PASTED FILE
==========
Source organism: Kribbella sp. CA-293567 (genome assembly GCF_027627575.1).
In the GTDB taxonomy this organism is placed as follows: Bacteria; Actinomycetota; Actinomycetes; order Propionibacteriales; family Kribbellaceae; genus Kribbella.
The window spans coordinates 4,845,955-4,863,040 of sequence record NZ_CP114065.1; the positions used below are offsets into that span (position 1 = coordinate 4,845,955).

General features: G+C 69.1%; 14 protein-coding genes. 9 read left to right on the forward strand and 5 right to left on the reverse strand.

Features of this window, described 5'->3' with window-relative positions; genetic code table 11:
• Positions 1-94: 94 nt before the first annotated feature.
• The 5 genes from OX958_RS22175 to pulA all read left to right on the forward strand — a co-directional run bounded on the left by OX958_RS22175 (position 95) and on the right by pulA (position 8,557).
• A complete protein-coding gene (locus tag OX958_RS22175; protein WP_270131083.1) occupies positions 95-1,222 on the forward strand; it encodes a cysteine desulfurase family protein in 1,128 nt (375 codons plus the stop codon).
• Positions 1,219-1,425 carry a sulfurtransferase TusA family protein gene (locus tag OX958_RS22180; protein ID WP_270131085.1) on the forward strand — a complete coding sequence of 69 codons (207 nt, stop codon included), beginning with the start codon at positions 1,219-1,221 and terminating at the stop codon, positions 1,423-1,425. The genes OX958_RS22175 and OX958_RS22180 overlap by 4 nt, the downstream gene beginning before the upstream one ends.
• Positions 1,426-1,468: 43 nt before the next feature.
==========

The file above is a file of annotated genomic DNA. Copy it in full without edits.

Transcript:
Source organism: Kribbella sp. CA-293567 (genome assembly GCF_027627575.1).
In the GTDB taxonomy this organism is placed as follows: Bacteria; Actinomycetota; Actinomycetes; order Propionibacteriales; family Kribbellaceae; genus Kribbella.
The window spans coordinates 4,845,955-4,863,040 of sequence record NZ_CP114065.1; the positions used below are offsets into that span (position 1 = coordinate 4,845,955).

General features: G+C 69.1%; 14 protein-coding genes. 9 read left to right on the forward strand and 5 right to left on the reverse strand.

Features of this window, described 5'->3' with window-relative positions; genetic code table 11:
• Positions 1-94: 94 nt before the first annotated feature.
• The 5 genes from OX958_RS22175 to pulA all read left to right on the forward strand — a co-directional run bounded on the left by OX958_RS22175 (position 95) and on the right by pulA (position 8,557).
• A complete protein-coding gene (locus tag OX958_RS22175; protein WP_270131083.1) occupies positions 95-1,222 on the forward strand; it encodes a cysteine desulfurase family protein in 1,128 nt (375 codons plus the stop codon).
• Positions 1,219-1,425 carry a sulfurtransferase TusA family protein gene (locus tag OX958_RS22180; protein ID WP_270131085.1) on the forward strand — a complete coding sequence of 69 codons (207 nt, stop codon included), beginning with the start codon at positions 1,219-1,221 and terminating at the stop codon, positions 1,423-1,425. The genes OX958_RS22175 and OX958_RS22180 overlap by 4 nt, the downstream gene beginning before the upstream one ends.
• Positions 1,426-1,468: 43 nt before the next feature.